ARRS 2022 Abstracts

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E1663. Nuts and Bolts of Iatrogenic Bile Leaks
Authors
  1. Neel Shroff; The University of Texas Medical Branch
  2. Aeman Muneeb; The University of Texas Medical Branch
  3. Lydia Dawood; The University of Texas Medical Branch
  4. Samuel Bezold; The University of Texas Medical Branch
  5. Javier Villanueva-Meyer; The University of Texas Medical Branch
  6. Peeyush Bhargava; The University of Texas Medical Branch
Background
Biliary leak is a complication that can arise from traumatic or iatrogenic injury. In regards to iatrogenic injury, biliary leak can occur secondary to biliary ductal injury from procedures such as laparoscopic cholecystectomy, hepatic transplant, and hepatic lobe resection, and hepatic biopsies. Post-surgical bile leaks will typically manifest with clinical symptoms of right upper quadrant pain, nausea, vomiting, and fever within 1 week of the procedure. Further complications of biliary ductal injury resulting in significant morbidities such as peritonitis, cholangitis, and sepsis necessitate quick diagnostic and interventional planning by radiologists. We will review the etiology of iatrogenic bile leaks and highlight the role of hepatobiliary scintigraphy in diagnosis and management of bile leaks.

Educational Goals / Teaching Points
The objectives of this educational exhibit are to describe the etiology of bile leak as related to iatrogenic injury, review treatment options, and emphasize the utilization of hepatobiliary scintigraphy as an essential tool for diagnosis and determining subsequent management of small and large bile leaks.

Key Anatomic/Physiologic Issues and Imaging Findings/Techniques
Imaging Findings/Techniques: Laparoscopic cholecystectomy has higher incidence of biliary ductal injury in comparison to open cholecystectomy. Iatrogenic ductal injury in laparoscopic cholecystectomy can lead to bile leak from the accessory ducts of Luschka, cystic duct stump, or common bile duct. In liver transplant, the need for multiple biliary reconstructions increases the likelihood for bile leak. Liver biopsies may lead to intrahepatic bile duct injury. Hepatobiliary scintigraphy is an essential tool in diagnosing biliary leak, with overall sensitivity of 97% and specificity of 94%. The scan uses 99mTc-iminodiacetic acid chelate complex as a radiotracer and is able to detect biliary leak in lower concentrations than contrast-enhanced CT. Biliary leak is evident on the scan as extra-luminal excretion of the tracer outside the biliary tree and its accumulation in dependent parts of the peritoneal cavity. Small leaks can be managed conservatively, whereas patients with large leaks may need to be treated with percutaneous or endoscopic drainage and/or placement of biliary stents.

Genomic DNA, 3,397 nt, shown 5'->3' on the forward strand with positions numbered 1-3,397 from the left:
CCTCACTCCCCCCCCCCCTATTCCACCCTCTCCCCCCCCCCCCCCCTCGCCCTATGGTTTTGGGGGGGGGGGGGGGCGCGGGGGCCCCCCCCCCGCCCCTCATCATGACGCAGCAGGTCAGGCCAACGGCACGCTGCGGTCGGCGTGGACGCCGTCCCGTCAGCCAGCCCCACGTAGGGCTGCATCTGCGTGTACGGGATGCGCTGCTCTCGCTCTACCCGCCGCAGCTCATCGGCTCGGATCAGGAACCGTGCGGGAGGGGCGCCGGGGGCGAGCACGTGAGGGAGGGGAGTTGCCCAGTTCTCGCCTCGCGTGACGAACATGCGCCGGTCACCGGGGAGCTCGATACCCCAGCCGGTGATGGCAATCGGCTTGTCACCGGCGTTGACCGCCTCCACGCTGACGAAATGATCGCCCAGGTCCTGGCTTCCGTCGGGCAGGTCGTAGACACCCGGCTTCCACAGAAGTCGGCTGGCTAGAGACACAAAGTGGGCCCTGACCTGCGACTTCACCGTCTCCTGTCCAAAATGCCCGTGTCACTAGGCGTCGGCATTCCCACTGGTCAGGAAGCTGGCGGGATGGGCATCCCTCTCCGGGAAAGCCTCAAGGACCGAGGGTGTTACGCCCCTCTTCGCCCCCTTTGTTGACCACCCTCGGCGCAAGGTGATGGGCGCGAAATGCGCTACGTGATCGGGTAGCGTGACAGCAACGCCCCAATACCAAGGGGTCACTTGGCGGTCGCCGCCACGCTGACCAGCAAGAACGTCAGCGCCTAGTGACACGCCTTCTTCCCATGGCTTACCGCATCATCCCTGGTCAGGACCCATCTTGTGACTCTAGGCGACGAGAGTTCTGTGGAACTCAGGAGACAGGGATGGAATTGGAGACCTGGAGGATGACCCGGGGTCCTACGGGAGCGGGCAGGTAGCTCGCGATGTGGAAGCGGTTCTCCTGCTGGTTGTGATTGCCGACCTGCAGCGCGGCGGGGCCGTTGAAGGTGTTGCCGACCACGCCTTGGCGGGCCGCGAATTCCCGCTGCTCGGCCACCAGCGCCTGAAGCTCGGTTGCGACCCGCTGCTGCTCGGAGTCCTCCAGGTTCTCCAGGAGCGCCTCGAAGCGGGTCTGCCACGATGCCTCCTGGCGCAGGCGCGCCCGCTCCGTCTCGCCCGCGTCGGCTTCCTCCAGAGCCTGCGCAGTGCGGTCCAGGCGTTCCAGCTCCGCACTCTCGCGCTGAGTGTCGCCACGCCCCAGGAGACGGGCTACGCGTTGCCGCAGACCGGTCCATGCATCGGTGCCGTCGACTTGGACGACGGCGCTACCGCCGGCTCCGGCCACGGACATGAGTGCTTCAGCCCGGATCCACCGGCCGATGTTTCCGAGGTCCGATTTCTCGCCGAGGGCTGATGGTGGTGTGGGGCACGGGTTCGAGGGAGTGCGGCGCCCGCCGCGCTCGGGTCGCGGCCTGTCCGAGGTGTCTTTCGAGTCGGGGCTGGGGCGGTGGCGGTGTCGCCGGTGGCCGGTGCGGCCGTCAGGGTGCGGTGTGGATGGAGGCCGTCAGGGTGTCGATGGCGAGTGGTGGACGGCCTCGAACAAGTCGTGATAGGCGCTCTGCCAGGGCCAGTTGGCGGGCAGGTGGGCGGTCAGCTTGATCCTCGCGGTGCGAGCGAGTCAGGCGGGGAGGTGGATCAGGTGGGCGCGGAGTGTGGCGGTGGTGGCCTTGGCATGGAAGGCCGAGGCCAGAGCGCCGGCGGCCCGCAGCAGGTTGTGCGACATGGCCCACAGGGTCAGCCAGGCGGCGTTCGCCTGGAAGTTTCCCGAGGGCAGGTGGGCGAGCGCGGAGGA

Conclusion
Bile leak is an uncommon iatrogenic complication that can occur following surgical procedures involving the liver and gallbladder. Sequela of biliary leakage such as peritonitis, cholangitis, and sepsis are associated with high morbidity. Prompt diagnosis and discernment of small from large leaks using hepatobiliary scintigraphy along with therapeutic radiological intervention is critical to avoid complications for the patient.